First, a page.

Tuesday, 20 August 2013

The Shitstorm That Is 2013

I haven't blogged in ages. I don't know if I can anymore either.

I've had one of those years. One of those years that you feel you can't really write about and do any justice to, that you rhetorically ask yourself what the point would even be.

I've been kinda frozen this year. Haven't written, haven't painted, haven't got on my metaphorical cardboard box like I usually do and said, hey guys listen up I have something to say. It was quiet, like folding a paper in on itself, so quiet that nobody really noticed.

I think I'm blogging about it because writing to an imaginary audience used to be therapeutic. So maybe it'll help. Even though every part of me is writhing in protest against the idea of sharing this with people.

I think the first blow and the only one that mattered was the racist movement back home. I am so sick and tired of hearing about it and talking about it so I'm not going to now. I will say only that it altered my perception of reality, and that that can be very uncomfortable. It was like being told your mother is actually a cyborg (except not even remotely as cool), there was so much incredulity and doubt, and then the recognition of this thing you'd been blind to, but had been there all along, hiding inside your own house. I think I'm still in shock and will be for a while at least.

Some other crap happened around this too, nothing phenomenal. Just the usual stuff that you mustn't be a whiny bitch about. I lost some very close friends. The children I used to teach at a slum were relocated and their education neglected, because nobody cares. My belief in religion has wavered like never before. These things happen, it is the way of the world (or at least those are the words you say to try and make sense of it). I guess in a sense, I grew up this year. I'd been living in a state of naivety housed by certain unshaken beliefs about reality and purpose and the goodness out there, and the bubble had broken and I'd seen that no, things can be horrible and senseless too.

In my first week in Sri Lanka during summer holidays, I was on edge. On a bus to Kandy I looked around and wondered if there were any people in it who hated Muslims. I was afraid to look people in the eye when I was strolling through Bamba. I stopped enjoying social outings. I was taciturn and irritable with my parents. I spent weeks at my grandmother's because I felt safer there. Most importantly I couldn't talk to anybody about it, or didn't want to. I was hypersensitive, like something had created a wound but the scab hadn't grown over it yet.

When you see things things you wish you hadn't, when ignorance is literally bliss and the opposite is torture, but you also know opening your eyes is inevitable, I think the most important thing is to not let it dominate you. I'm not talking about seeing your friendship fall apart or not getting cake on your birthday, I'm talking about seeing a fourteen year old rickshaw-driver get fifty rupees a day to support his homeless family, seeing women being attacked for nothing short of having a vagina, seeing crippled children lie on the pavement of a crowded affluent street, seeing people proud and shameless about their hatred, and seeing the smiling complacency in everybody else, which is uglier than all of it put together.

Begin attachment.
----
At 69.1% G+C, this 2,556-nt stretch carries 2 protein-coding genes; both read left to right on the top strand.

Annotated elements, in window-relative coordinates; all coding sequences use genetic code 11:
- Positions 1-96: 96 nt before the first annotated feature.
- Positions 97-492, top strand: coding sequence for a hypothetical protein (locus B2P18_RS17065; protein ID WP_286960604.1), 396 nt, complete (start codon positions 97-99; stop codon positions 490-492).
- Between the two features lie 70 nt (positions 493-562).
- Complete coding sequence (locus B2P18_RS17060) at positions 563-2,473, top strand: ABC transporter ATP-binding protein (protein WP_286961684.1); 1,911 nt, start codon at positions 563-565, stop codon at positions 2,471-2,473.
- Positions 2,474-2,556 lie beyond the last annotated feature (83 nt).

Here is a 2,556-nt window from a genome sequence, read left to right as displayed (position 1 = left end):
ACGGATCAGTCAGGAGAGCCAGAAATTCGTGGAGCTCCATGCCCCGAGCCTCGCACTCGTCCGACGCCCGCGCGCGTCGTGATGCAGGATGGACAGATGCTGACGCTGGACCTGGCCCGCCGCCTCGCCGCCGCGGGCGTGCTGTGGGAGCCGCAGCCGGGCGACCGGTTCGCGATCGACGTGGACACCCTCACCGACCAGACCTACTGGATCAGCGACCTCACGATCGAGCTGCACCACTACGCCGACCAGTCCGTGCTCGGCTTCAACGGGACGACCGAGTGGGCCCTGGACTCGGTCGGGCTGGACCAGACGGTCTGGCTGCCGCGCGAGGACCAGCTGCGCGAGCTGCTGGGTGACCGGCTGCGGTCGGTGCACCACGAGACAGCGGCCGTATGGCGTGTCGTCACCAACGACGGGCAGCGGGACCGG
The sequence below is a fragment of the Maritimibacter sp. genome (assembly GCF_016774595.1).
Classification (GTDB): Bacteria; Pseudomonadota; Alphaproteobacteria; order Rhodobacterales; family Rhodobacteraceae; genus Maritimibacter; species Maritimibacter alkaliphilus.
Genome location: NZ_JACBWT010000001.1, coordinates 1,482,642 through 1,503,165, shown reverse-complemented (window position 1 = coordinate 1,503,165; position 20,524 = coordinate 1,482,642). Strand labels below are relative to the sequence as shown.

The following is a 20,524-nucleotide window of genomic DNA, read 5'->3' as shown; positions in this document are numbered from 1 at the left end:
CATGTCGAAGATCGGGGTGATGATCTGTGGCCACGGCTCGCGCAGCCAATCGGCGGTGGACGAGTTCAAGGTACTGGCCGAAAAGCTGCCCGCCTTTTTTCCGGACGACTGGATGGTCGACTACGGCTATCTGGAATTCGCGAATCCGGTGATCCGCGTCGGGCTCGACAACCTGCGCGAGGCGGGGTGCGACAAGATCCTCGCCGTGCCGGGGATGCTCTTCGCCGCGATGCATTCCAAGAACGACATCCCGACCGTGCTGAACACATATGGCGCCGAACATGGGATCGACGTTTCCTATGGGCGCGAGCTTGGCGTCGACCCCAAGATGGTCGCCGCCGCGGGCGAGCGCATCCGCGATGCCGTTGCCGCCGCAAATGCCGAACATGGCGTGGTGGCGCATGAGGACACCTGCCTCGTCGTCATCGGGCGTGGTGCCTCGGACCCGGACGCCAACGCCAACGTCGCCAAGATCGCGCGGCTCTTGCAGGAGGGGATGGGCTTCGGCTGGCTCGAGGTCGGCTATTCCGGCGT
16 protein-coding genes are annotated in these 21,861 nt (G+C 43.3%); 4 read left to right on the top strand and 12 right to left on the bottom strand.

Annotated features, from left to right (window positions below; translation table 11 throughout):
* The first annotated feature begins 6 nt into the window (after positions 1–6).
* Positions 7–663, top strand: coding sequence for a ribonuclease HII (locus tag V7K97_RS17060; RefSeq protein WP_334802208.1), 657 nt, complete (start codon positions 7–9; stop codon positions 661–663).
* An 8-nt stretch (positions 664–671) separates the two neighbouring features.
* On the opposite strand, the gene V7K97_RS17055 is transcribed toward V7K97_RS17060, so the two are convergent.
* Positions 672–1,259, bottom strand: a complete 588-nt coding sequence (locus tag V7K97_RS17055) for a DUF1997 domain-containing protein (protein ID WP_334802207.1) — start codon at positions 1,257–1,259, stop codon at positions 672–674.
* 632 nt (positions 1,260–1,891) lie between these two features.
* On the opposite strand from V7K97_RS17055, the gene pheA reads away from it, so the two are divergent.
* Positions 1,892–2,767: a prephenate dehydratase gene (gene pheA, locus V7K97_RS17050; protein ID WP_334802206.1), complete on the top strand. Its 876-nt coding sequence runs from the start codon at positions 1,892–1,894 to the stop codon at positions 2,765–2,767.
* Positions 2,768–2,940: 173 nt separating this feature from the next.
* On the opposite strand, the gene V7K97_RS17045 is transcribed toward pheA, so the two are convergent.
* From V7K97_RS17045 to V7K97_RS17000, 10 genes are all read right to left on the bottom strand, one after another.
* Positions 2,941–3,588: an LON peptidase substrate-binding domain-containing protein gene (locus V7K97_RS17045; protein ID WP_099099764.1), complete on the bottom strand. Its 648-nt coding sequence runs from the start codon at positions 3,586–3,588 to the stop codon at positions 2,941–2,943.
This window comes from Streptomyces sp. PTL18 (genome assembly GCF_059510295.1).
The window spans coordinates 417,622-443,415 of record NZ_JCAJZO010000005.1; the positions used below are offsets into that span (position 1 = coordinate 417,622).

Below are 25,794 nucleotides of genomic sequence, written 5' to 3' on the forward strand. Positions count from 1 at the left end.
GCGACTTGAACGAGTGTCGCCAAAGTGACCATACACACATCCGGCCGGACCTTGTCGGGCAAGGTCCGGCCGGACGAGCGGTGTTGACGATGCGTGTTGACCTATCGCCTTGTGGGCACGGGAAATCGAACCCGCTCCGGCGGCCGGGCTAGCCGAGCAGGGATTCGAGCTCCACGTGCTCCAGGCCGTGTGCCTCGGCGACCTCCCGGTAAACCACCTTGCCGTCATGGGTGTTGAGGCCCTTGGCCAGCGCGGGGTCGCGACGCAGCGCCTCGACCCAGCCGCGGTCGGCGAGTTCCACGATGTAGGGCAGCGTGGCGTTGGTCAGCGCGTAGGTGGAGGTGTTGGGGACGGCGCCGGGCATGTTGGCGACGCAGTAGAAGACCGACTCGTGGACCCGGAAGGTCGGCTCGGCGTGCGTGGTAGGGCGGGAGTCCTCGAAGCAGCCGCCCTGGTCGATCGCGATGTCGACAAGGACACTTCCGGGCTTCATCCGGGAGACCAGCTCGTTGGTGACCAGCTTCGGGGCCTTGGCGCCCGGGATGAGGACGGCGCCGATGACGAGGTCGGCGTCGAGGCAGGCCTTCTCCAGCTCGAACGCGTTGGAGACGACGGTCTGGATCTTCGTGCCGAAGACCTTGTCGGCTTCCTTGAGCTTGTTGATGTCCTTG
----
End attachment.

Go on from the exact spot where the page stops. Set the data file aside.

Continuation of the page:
The important thing is to be able to shut your eyes and take a time-out. To listen to a song or listen to somebody making a joke or telling a story, to divert yourself, and block everything out for a while. Then tackle the bad stuff in short spurts in-between. It's important to not indulge in your own feelings, they are not as momentous as you think. It's also important to realize you're still learning, that you don't know everything yet, and probably never will, so maybe your conclusions are all wrong and so there's always still room for something new, that nothing is fixed so it makes no sense to fret over what can and probably will change.

I'm babbling.

Anyway, maybe I'm a glutton for punishment, but I'm glad sometimes. Not because 'light at the end of the tunnel' or 'you come out in one piece' or anything, but because shitstorms are fascinating things. You don't really know what's coming your way, you don't know how you'll get over it, or if you will, and that not-knowing is a great feeling. I think it takes balls to face the unknown and the uncertain, and if the whole thing is worth nothing else, at least there's that freedom you possess in making the choice to keep your head up and confront it. 

1 comment:

  1. Every shitstorm has its weakness. You need to attack the eye of the shitstorm and then see all the shit landing like a fragments of meteorite..

    I hate this senseless hatred.

    If only people looked at stars in the night and realize that their actions amount to nothing in the vast material world.

    Maybe if people wondered a bit more. Had less answers and more questions.

    I don't think we have all the answers yet we don't even know the right questions.

    The answers that we have contradict the rules we place.

    We think more and feel less, but feelings do get us killed.

    And sometimes feelings get killed.

    Sometimes you find solace with the fact that there is nothing out there for you. Or live as if there is.

    Answers, I think do come only at right time. And sometimes I am glad the experiences however bad I have seen has only made me realize that there are somethings I can never let myself live if I ever did those things.

    And then you realize that you still had it better, when you see that there are those that suffer. This realization expands to all forms of life when you realize that apart from the ones that walk talk there are others that feel this pain and confusion.

    I choose to live as if there is something out there, I don't have all the answers and there is life underneath every rock.